One: To Be Held in a Good Light
I love Lucy’s posts on parenting over at Lulastic and the Hippyshakes; I might not always agree with every conclusion she reaches (I think there is absolutely a value to learning Latin, though there’s more than one method of doing so!), but she always makes me think and remember to challenge the status quo.
Her post this week about stopping to look for the good intentions in our children’s actions really hit home, and I wonder how often I’ve jumped in to say no to my three without taking the time to work out what it is they’re actually trying to achieve. I strongly suspect there are more than a few times when their only objective is to stop their sibling having something that they want, with not an ounce of higher purpose to it, but there must be times when they’re trying to do the right thing but they just don’t know how to do it because they’re five/two/one. Thinking about it, I do give Pip that benefit; if he hits Kitty over the head with a magnifying glass I know he’s not trying to hurt her, he’s actually trying to both give her a hug and show her a magnifying glass and it’s just gone a bit awol in the execution, and I want to think that way about the big sisters too.
Motto of the week: “what are you trying to do?” not “stop!” unless anyone or anything is about to get broken.
Did you know that there’s no such thing as a pterodactyl? Dinosaurs have arrived in the vegetable garden at Kitty’s school and her class are doing their best to look after them and make them welcome. The useful pub quiz knowledge comes courtesy of her weekend project to find a fact about dinosaurs and draw a picture and write a sentence about it; pterodactyl is used to refer to both pterodactylus and pteranodon but doesn’t mean anything distinct itself.
With perfect timing the lovely peeps at Sweet Apple Books sent us a review copy of one of their latest treasures so we’ve been reading about dinosaurs at our bedtime story too, only these ones maybe aren’t quite so paleontologically correct! Oddsockasaurus is a very sweet story of a little boy and all the dinosaurs he dresses up as depending on his mood.
There’s Oddsockasaurus who appears either in times of laundry crisis or just for fun, Mudiraptor who has an irresistible attraction to muddy puddles, Readabookadocus who definitely appears in my girls’ repertoire from time to time and a whole load of other friends.
The aim of the book is to give children a voice for some of their feelings and actions, or rather a dinosaur, and to sneak in the unspoken message that they aren’t any one of those things, they’re all of them at different times and sometimes all of them bundled together.
I think it’s a really lovely idea, sweetly illustrated and it’s been top of the bedtime story pile for some time now.
Three: Magic Lessons
I devoured Big Magic in one sitting. While sitting in the bath.
It’s Elizabeth Gilbert’s latest book (she of Eat Pray Love which I have neither read nor watched the film but rather want to now) and I absolutely loved it. In making Magic Lessons she simply says that she just wasn’t finished with the idea so she made a spin off (can you have a spin off from a book?). Twelve podcasts, usually 15-20 minutes long, taking some of the practical tips and advice on pursuing your creativity from the book and talking them through with real life people.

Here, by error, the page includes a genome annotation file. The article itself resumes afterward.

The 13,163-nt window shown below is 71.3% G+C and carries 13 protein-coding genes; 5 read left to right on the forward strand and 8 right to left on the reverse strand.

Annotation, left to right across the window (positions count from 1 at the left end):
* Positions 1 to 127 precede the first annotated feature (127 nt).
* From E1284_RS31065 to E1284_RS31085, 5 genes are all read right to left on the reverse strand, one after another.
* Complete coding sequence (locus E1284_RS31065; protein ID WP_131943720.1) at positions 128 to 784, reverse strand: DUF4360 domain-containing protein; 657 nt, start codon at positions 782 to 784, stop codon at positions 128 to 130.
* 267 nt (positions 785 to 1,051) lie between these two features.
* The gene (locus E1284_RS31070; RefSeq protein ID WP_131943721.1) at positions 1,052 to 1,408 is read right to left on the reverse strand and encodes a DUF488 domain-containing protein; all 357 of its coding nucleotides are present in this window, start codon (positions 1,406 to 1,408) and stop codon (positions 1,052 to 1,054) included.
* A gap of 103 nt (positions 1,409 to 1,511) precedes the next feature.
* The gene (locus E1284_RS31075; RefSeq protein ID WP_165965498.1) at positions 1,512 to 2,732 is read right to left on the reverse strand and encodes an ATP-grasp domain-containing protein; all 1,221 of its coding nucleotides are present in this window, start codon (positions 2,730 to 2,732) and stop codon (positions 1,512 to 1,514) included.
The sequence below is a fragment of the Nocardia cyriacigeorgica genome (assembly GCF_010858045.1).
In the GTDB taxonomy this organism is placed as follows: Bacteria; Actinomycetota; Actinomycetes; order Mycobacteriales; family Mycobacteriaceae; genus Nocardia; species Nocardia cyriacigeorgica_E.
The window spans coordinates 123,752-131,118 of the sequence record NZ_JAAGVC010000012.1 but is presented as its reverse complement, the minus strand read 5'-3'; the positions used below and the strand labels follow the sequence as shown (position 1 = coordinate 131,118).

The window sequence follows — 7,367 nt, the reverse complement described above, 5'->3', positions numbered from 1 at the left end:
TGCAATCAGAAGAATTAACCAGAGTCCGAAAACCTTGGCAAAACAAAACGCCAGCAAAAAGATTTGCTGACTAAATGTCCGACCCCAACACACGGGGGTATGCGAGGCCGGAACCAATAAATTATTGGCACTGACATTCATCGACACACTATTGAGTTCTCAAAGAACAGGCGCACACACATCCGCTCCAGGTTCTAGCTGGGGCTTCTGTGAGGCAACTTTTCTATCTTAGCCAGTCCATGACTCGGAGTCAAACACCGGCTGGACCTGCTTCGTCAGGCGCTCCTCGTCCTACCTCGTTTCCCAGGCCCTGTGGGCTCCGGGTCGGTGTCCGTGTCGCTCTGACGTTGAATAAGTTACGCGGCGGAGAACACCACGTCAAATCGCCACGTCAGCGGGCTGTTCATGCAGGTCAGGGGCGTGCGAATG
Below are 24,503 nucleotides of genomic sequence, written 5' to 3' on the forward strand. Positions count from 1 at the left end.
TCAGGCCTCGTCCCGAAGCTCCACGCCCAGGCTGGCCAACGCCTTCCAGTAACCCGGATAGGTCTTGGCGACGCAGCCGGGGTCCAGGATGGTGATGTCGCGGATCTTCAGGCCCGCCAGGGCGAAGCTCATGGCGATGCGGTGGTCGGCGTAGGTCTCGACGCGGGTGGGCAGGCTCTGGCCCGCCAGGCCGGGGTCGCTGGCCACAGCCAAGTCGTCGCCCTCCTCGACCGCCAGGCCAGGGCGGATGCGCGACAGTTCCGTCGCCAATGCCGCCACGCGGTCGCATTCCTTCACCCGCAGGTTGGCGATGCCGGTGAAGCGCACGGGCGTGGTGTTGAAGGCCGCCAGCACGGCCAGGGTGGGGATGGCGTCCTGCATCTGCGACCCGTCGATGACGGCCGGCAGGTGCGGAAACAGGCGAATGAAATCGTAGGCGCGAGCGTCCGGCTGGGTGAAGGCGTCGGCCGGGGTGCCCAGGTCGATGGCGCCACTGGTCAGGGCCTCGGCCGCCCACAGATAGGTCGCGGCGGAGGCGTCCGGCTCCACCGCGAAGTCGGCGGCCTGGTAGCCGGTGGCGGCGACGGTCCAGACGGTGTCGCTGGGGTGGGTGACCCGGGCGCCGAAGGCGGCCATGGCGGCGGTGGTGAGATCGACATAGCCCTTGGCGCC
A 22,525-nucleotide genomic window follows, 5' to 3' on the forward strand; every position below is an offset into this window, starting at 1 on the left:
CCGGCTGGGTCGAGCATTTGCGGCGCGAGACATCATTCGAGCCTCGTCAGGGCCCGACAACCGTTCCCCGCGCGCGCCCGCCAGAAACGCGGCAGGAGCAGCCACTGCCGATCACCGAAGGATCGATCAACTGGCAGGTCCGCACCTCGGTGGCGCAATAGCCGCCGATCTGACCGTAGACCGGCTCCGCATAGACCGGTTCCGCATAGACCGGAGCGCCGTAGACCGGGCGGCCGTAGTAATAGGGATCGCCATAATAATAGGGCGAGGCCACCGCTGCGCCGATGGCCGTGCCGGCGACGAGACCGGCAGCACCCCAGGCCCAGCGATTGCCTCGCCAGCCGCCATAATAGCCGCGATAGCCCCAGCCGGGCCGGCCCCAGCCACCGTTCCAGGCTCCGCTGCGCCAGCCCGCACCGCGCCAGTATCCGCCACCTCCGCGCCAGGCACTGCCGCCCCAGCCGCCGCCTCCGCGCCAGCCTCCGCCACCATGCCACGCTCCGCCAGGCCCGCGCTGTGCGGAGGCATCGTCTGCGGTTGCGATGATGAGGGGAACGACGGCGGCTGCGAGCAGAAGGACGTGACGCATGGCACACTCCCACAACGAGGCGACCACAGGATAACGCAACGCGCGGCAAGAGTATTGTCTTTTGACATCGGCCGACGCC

Even if you haven’t read a sentence from the book it’s just so full of joy and enthusiasm and “why not” that it’s infectious, and it’s essential listening if you read the book, got to the end and thought, “oh no, it’s all gone!”. Not that that would happen to any Readabookadocus you might find around here, oh no!
Four: YouTube Thumbnails
And now from thinking to doing. Kate Rushworth’s session at Blogfest on being a YouTube superstar had me scribbling furiously to catch all her top tips in a canter through the inner workings of YouTube. There are lots of things that I now know I need to tweak but according to Kate the most important thing you can do to make your videos shine is to get the thumbnail right. Make it a high res image, with lots of contrast and cropped closely so that it still makes sense when it’s shrunk down to teeny tiny on your phone and you’re putting your best foot forward.
The other thing I didn’t know about is the YouTube Creator Academy which can tell you everything you never knew you needed to know and a whole heap besides. How to put a little image watermark on your videos? How to make an introduction video to sit at the type of your channel? How to add subscribe buttons? It’s all there.
Five: Cute Girls Hairstyles
And finally, and speaking of YouTube, have you come across the Cute Girls Hairstyles channel? Kate mentioned it as a worked example and I knew at once that Kitty would love it. She adores having fancy plaits, even if they all fall apart quite quickly, which is a good thing because anything too complicated and I will fall apart quite quickly (although many hours of practicing means I can do a smashing Belle from Beauty and the Beast).
We sat down with hairbrush and bobbles on Sunday morning and the video for the Tuxedo braid and not only did my finished version look not entirely unlike the one in the pictures, it even lasted all the way through church.
H is going to start watching in the hopes that it can teach him how to do a ponytail.